The Case for IBC - Part 6: Lessons From History
Join Jim Oliver and Nick Kosko as we continue our exploration of late R. Nelson Nash’s, “The Case for IBC”. In this episode we look at chapter 6, Lessons from History, and discuss how our understanding and use of money has been altered through the years.
A Timeline of Money in the United States
Under the Bretton Woods System, gold was the basis for the U.S. dollar and other currencies were pegged to the U.S. dollar’s value.
- 1933- During the Great Depression, FDR required Americans to turn in their gold
- 1971- Nixon officially took the U.S. off the gold standard
- Fiat Money (backed by nothing) vs. Gold Standard (money backed by physical gold
- 1974- ERISA (The Employee Retirement Income Security Act) → IRA —> 401K
- Designed to protect the banks and wall street, but what about the consumer?
- Gave up control of your money to other people.
- 1979- Universal life was first introduced to the market by E.F. Hutton
- 1980’s- People started moving money from whole life insurance to wall street and 401K’s because employers and companies were incentivized with tax breaks to transition.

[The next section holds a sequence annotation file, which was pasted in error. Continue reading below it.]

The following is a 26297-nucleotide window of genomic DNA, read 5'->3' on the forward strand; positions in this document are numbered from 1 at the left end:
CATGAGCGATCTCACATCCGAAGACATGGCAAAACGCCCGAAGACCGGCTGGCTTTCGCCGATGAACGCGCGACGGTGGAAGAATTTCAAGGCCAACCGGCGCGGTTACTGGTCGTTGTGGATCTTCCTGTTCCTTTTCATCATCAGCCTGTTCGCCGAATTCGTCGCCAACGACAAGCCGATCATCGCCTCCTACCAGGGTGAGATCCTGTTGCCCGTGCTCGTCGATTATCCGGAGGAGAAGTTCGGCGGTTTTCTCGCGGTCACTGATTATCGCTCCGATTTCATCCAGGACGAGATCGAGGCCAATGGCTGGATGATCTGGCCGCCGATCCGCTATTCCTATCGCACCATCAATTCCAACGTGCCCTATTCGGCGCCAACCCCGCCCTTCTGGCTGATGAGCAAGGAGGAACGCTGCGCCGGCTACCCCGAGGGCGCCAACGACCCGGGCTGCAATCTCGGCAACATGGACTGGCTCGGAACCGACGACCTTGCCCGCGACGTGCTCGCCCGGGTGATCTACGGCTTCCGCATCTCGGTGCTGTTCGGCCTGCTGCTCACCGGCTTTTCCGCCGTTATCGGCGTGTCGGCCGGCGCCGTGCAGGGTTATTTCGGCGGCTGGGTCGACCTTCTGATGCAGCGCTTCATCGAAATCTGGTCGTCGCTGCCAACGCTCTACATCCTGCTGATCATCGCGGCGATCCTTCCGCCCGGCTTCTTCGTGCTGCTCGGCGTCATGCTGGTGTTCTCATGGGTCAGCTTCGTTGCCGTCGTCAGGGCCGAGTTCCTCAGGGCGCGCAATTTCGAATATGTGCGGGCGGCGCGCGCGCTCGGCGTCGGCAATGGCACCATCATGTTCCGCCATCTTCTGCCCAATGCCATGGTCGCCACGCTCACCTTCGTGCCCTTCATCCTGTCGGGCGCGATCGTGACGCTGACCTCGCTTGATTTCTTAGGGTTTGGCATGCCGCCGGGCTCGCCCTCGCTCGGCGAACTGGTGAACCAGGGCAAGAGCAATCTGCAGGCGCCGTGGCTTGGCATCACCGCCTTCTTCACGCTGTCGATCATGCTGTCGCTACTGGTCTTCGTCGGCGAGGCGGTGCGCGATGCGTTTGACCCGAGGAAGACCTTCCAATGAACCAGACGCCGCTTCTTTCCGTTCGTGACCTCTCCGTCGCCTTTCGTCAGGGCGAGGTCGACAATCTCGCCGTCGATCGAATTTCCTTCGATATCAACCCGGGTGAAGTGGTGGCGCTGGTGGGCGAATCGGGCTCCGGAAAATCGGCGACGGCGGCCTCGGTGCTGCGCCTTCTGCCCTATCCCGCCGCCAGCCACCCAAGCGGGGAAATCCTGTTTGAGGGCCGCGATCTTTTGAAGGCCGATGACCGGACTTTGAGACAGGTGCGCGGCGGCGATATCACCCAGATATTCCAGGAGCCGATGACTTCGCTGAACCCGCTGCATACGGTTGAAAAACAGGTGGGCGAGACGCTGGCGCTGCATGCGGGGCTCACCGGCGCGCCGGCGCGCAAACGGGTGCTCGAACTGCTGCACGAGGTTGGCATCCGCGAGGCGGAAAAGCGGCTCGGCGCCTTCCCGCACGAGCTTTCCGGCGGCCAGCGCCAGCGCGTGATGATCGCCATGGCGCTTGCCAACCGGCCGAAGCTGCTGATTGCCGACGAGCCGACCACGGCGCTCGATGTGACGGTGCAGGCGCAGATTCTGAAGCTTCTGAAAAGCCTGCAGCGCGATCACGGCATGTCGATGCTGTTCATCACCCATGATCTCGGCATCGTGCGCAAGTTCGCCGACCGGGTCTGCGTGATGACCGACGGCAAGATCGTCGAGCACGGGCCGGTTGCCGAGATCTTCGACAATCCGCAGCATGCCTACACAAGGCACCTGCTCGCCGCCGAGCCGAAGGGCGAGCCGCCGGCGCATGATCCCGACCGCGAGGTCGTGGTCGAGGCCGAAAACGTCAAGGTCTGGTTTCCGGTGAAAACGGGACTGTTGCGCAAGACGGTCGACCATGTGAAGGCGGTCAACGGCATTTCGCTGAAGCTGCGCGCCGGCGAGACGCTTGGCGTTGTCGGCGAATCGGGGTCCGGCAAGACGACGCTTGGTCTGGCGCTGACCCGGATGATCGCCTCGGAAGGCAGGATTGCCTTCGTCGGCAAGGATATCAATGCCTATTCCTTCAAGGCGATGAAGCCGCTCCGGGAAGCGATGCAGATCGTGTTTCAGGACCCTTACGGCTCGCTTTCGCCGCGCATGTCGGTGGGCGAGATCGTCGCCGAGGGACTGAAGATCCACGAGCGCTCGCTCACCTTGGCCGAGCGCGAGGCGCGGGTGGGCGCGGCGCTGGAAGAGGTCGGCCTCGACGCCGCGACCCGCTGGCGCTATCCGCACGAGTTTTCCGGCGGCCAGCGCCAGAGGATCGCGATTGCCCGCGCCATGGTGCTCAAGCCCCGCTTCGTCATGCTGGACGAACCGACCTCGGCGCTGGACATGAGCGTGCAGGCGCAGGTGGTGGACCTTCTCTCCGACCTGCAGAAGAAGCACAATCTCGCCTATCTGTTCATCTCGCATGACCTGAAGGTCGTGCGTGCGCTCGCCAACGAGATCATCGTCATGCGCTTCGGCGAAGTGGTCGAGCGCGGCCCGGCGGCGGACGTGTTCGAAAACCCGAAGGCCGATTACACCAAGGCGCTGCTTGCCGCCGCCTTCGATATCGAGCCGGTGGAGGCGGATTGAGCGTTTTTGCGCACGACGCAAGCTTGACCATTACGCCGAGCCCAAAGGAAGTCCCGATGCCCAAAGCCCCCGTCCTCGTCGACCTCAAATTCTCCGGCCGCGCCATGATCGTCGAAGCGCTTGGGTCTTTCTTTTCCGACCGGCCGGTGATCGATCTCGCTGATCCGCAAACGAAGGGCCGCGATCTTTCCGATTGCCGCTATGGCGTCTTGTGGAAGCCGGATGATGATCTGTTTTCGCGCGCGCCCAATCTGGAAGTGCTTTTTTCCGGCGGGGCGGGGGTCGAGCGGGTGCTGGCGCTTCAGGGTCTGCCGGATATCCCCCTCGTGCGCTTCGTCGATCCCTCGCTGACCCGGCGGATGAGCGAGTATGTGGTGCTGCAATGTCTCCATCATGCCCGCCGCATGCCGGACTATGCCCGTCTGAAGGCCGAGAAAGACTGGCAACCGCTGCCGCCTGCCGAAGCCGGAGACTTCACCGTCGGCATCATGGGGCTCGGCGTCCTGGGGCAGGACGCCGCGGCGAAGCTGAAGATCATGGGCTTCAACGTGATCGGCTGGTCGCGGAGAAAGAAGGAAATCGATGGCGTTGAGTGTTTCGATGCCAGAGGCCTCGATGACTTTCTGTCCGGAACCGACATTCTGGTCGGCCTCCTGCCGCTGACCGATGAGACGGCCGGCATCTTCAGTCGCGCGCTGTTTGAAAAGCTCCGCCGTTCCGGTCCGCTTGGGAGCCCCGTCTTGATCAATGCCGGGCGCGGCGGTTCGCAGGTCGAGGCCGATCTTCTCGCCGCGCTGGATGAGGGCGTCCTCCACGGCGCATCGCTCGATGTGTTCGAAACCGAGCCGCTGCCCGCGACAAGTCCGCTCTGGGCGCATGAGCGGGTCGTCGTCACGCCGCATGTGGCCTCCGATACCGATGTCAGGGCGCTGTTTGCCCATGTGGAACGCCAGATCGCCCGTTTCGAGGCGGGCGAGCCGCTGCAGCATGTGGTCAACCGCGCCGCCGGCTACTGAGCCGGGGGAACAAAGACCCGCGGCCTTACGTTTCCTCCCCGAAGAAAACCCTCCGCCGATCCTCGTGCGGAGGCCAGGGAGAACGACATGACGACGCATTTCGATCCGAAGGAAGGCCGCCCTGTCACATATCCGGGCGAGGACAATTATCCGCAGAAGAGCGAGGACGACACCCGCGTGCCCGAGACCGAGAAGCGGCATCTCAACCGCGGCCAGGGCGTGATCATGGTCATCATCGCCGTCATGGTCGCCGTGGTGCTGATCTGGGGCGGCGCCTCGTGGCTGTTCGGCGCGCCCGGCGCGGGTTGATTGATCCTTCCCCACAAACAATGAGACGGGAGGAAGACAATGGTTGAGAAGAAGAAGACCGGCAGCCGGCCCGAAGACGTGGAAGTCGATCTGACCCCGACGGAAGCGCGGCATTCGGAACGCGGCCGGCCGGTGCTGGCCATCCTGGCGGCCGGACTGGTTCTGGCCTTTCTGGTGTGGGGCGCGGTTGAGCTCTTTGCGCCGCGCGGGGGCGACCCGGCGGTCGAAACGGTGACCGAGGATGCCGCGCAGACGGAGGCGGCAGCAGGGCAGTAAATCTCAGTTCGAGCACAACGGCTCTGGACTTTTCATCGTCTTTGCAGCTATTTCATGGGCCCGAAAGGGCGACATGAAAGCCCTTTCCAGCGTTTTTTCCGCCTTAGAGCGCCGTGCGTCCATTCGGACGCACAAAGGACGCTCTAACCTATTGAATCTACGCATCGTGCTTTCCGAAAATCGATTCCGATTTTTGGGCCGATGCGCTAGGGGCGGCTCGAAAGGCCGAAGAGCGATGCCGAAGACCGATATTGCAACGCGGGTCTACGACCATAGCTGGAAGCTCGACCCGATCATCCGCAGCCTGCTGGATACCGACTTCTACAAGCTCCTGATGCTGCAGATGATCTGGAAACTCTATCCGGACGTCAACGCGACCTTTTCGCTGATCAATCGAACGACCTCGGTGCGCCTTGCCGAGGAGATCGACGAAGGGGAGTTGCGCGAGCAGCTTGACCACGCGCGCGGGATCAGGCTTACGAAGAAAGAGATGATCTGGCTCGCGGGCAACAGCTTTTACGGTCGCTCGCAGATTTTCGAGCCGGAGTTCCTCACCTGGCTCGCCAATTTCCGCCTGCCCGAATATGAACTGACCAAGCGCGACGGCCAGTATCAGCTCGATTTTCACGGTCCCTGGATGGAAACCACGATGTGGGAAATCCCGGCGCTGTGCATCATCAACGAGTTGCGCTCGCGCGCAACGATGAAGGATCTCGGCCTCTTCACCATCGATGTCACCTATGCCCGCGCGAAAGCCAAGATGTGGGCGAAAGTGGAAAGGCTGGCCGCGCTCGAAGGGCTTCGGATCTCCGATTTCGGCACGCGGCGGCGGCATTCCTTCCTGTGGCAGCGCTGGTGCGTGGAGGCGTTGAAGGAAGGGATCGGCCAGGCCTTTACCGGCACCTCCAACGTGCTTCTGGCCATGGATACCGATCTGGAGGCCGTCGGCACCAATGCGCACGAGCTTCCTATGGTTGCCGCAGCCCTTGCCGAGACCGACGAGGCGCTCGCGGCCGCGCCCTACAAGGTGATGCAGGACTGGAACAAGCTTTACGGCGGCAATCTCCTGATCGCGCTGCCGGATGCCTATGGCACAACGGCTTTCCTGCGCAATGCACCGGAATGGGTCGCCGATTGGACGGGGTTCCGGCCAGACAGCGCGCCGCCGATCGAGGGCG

- 1986 Tax Reform Act- Changed life insurance forever by introducing the Modified Endowment Contract (MEC)
- Put a minimum and maximum that you can pay into your insurance policy (the minimum is set by the insurance company, the maximum is set by the government.
- This was created because there was concern too many wealthy Americans were using their policies to minimize their tax bills instead of using it for the intended death benefit it that it was designed for.
- Riding the MEC line keeps your policy as efficient as possible.
“If you are making an uncommon amount of money, why would you want to do common things with it?”